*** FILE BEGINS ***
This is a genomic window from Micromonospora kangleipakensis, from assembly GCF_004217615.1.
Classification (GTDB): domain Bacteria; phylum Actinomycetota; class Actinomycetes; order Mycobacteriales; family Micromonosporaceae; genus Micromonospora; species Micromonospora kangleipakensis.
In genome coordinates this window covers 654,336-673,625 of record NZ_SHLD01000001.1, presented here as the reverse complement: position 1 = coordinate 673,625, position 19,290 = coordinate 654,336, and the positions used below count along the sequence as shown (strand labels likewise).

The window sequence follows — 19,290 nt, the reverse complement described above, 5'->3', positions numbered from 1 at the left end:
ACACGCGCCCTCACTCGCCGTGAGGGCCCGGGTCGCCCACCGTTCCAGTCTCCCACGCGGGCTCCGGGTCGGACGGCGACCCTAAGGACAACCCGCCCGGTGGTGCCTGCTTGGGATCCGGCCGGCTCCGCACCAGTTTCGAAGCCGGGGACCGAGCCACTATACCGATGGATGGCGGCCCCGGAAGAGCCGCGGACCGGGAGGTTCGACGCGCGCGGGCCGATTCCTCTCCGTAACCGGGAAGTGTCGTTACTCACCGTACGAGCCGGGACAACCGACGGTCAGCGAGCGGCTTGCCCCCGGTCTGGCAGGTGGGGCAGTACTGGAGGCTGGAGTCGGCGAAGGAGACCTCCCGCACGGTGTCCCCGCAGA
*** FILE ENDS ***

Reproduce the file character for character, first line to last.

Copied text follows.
This is a genomic window from Micromonospora kangleipakensis, from assembly GCF_004217615.1.
Classification (GTDB): domain Bacteria; phylum Actinomycetota; class Actinomycetes; order Mycobacteriales; family Micromonosporaceae; genus Micromonospora; species Micromonospora kangleipakensis.
In genome coordinates this window covers 654,336-673,625 of record NZ_SHLD01000001.1, presented here as the reverse complement: position 1 = coordinate 673,625, position 19,290 = coordinate 654,336, and the positions used below count along the sequence as shown (strand labels likewise).

The window sequence follows — 19,290 nt, the reverse complement described above, 5'->3', positions numbered from 1 at the left end:
ACACGCGCCCTCACTCGCCGTGAGGGCCCGGGTCGCCCACCGTTCCAGTCTCCCACGCGGGCTCCGGGTCGGACGGCGACCCTAAGGACAACCCGCCCGGTGGTGCCTGCTTGGGATCCGGCCGGCTCCGCACCAGTTTCGAAGCCGGGGACCGAGCCACTATACCGATGGATGGCGGCCCCGGAAGAGCCGCGGACCGGGAGGTTCGACGCGCGCGGGCCGATTCCTCTCCGTAACCGGGAAGTGTCGTTACTCACCGTACGAGCCGGGACAACCGACGGTCAGCGAGCGGCTTGCCCCCGGTCTGGCAGGTGGGGCAGTACTGGAGGCTGGAGTCGGCGAAGGAGACCTCCCGCACGGTGTCCCCGCAGA